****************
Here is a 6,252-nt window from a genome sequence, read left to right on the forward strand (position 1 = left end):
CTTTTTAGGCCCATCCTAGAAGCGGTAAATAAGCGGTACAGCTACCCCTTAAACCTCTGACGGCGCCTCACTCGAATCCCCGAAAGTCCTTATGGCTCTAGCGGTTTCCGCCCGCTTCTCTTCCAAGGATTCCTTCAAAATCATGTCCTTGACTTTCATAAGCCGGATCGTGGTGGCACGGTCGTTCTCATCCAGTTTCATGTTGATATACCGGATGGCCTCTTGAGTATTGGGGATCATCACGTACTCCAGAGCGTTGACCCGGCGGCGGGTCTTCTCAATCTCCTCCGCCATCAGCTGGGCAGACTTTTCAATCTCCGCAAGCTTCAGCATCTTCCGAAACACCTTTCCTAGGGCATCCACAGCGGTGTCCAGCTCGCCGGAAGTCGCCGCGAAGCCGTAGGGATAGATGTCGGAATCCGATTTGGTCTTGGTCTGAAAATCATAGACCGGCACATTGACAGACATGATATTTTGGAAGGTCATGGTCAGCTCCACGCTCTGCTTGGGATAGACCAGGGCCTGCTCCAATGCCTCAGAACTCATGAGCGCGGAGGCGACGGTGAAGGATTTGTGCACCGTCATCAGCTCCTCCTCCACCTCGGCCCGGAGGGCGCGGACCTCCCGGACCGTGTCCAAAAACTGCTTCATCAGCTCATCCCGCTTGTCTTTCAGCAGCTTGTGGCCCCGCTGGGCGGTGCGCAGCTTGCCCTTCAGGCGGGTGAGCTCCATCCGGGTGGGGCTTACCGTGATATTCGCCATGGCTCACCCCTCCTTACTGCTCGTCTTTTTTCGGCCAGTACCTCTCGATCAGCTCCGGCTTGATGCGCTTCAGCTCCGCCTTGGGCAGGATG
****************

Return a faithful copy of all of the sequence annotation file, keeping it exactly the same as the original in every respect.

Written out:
Here is a 6,252-nt window from a genome sequence, read left to right on the forward strand (position 1 = left end):
CTTTTTAGGCCCATCCTAGAAGCGGTAAATAAGCGGTACAGCTACCCCTTAAACCTCTGACGGCGCCTCACTCGAATCCCCGAAAGTCCTTATGGCTCTAGCGGTTTCCGCCCGCTTCTCTTCCAAGGATTCCTTCAAAATCATGTCCTTGACTTTCATAAGCCGGATCGTGGTGGCACGGTCGTTCTCATCCAGTTTCATGTTGATATACCGGATGGCCTCTTGAGTATTGGGGATCATCACGTACTCCAGAGCGTTGACCCGGCGGCGGGTCTTCTCAATCTCCTCCGCCATCAGCTGGGCAGACTTTTCAATCTCCGCAAGCTTCAGCATCTTCCGAAACACCTTTCCTAGGGCATCCACAGCGGTGTCCAGCTCGCCGGAAGTCGCCGCGAAGCCGTAGGGATAGATGTCGGAATCCGATTTGGTCTTGGTCTGAAAATCATAGACCGGCACATTGACAGACATGATATTTTGGAAGGTCATGGTCAGCTCCACGCTCTGCTTGGGATAGACCAGGGCCTGCTCCAATGCCTCAGAACTCATGAGCGCGGAGGCGACGGTGAAGGATTTGTGCACCGTCATCAGCTCCTCCTCCACCTCGGCCCGGAGGGCGCGGACCTCCCGGACCGTGTCCAAAAACTGCTTCATCAGCTCATCCCGCTTGTCTTTCAGCAGCTTGTGGCCCCGCTGGGCGGTGCGCAGCTTGCCCTTCAGGCGGGTGAGCTCCATCCGGGTGGGGCTTACCGTGATATTCGCCATGGCTCACCCCTCCTTACTGCTCGTCTTTTTTCGGCCAGTACCTCTCGATCAGCTCCGGCTTGATGCGCTTCAGCTCCGCCTTGGGCAGGATG